TWN Info Service on Climate Change (May10/02)
Leaked Danish post-mortem
Geneva, 4 May (Meena Raman) -- The Danish media have last week made public a confidential memorandum from the Danish Prime Minister's office dated 6 January 2010 entitled "COP15: analysis, perspective and strategy", which provided the Danish perspective on the Copenhagen Conference and the events leading up to the production of the controversial Copenhagen Accord.
The Accord was not adopted by the 15th meeting of the Conference of Parties under the United Nations Framework Convention on Climate Change (UNFCCC) but was only taken note of, as it was criticised by several countries as stemming from a non-transparent and undemocratic process, involving only 26 countries in a secret meeting.
News of the memorandum was published in a Danish newspaper, Politiken, on 28 April and details of the memorandum were leaked to the media on 29 April. An English translation of the leaked memorandum was made available to the Third World Network.
A key point in the leaked memorandum was that in order to get a new legally binding climate agreement in Copenhagen, it was for the United States, "an absolute prerequisite for entering into an international agreement that China participated on similar terms, which specifically was expressed as a requirement for symmetry in the degree of obligation - though obviously not in what China actually undertakes."
The memorandum revealed
The memorandum also claimed that there was a "rift" within the United Nations, between the Secretary-General and his people (which went along with the Danish approach of a single global agreement) and the UNFCCC secretariat, which was more sympathetic to a "Kyoto Protocol universe" in which developing countries do not take specific commitments.
It also revealed that
Europe had tried to form an alliance with some developing countries
but this was overtaken by the
A senior developing-country diplomat with many years of experience in the UNFCCC negotiations and who read the memorandum said privately that the memorandum reveals the arrogance of the Danish as organisers of the Copenhagen Conference, who are impervious to their own failings and duplicity. (See more details of the diplomat's comment at the end of the article.)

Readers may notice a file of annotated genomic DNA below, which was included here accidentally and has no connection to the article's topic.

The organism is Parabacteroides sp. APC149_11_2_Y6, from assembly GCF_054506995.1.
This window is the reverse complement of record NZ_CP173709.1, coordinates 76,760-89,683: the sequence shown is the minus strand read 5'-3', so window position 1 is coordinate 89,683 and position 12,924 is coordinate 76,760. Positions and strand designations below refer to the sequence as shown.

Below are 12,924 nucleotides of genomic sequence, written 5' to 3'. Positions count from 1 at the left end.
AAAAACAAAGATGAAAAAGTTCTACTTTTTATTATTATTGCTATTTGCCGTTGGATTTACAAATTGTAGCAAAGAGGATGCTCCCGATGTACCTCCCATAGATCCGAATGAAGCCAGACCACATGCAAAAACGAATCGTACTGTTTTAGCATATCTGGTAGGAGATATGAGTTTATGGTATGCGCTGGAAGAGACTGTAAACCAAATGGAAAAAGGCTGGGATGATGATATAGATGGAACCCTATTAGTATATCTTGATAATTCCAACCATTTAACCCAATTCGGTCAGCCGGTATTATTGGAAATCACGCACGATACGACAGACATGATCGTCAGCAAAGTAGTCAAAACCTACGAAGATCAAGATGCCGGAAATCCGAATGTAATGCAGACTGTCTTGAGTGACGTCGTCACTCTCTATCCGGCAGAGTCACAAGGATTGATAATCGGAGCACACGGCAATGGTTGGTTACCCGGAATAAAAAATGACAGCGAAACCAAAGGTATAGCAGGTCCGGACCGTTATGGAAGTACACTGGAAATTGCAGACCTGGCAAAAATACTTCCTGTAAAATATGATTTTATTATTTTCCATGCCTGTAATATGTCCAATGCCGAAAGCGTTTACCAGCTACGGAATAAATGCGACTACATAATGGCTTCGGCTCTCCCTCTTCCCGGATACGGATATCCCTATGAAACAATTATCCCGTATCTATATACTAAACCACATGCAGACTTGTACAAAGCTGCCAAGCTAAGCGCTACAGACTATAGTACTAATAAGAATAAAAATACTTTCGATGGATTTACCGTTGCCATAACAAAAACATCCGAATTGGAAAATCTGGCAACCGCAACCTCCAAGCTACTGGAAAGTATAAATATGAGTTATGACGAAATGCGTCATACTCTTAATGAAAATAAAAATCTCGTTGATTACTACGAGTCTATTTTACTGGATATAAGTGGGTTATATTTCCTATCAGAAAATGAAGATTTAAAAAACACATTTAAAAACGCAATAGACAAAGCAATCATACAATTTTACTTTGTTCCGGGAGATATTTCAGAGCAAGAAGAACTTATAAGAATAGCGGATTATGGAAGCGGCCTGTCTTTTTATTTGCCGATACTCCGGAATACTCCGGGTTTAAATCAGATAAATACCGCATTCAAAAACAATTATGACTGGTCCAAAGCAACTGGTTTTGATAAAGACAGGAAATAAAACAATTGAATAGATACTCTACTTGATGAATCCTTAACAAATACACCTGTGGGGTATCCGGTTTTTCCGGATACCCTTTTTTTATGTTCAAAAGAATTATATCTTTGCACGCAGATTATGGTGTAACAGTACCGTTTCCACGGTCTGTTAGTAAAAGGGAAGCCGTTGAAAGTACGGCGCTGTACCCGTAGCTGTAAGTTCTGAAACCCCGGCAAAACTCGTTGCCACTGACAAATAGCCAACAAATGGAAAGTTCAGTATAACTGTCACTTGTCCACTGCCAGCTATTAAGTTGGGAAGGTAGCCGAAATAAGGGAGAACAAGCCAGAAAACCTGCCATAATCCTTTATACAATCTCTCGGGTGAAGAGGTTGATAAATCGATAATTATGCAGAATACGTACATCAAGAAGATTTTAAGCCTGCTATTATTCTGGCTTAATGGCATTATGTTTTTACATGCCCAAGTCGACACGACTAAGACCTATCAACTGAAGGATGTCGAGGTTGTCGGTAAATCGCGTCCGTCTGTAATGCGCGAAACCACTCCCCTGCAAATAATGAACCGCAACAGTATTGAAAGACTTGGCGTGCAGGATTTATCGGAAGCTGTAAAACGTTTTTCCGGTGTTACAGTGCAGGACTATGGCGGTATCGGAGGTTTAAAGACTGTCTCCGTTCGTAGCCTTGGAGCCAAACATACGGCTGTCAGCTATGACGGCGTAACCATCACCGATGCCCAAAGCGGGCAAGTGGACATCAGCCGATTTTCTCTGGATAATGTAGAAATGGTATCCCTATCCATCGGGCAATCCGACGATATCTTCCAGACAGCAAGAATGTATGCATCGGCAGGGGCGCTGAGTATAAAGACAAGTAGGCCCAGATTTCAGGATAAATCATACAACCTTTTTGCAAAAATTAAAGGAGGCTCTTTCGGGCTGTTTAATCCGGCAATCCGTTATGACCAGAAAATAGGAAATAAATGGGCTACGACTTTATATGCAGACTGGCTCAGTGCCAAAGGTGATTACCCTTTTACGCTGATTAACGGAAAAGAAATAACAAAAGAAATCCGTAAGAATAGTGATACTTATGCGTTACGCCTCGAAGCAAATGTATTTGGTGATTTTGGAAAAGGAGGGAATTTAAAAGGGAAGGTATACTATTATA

The memorandum stated that it was clear even before the Copenhagen conference that there were "lines of fracture" between the developing countries who wanted the continuation of the Kyoto Protocol where developed countries take on concrete commitments and developing countries contribute on a voluntary basis, and a "global political agreement" in which "a new global framework" which included commitments for developing countries would be established in Copenhagen.
"Even before the conference it became clear that the lines of fracture between the Kyoto Global Outlook', where only the industrialized countries take on concrete commitments and BASIC contribute on a voluntary basis, and "a global political agreement-world outlook" in which there would be established a new global framework in Copenhagen which included commitments also for developing economies, went across not only the groups of countries, but also institutionally within individual countries and organizations. The industrialized countries, which despite differences in ambition and emphases basically shared the perception that a new global agreement must rest on sets of obligations that also would include the developing economies," said the memorandum.
(The BASIC countries
In early 2009, "it became clear that there was no basis to aim at concluding a new legally binding climate agreement," said the memorandum.
"Although the new US administration had declared its intention to sit at the forefront of negotiations on global climate, it was after the financial crisis also clear that the new US climate legislation had little chance to be finally adopted before COP15, and that such legislation under no circumstances would open the possibility of (the) US taking up a legal regime that was built around (the) Kyoto Protocol."
"It was thus clear that there could be reached one - or more - legally binding agreement (s) covering the world's largest emitters, and that the two-degree target, therefore, could only be maintained if the strategy began to be directed towards a global agreement," said the memo.
According to the memorandum,
"the [Danish] Prime Minister launched the idea of one agreement
- two purposes' at the International Parliamentary Conference at
"In the months
leading up to COP15, all the major players thus signalled that they
could support a global agreement based on the fundamental principles
that the [Danish] Prime Minister presented on 24th October. Building
support for a political agreement with immediate operational effect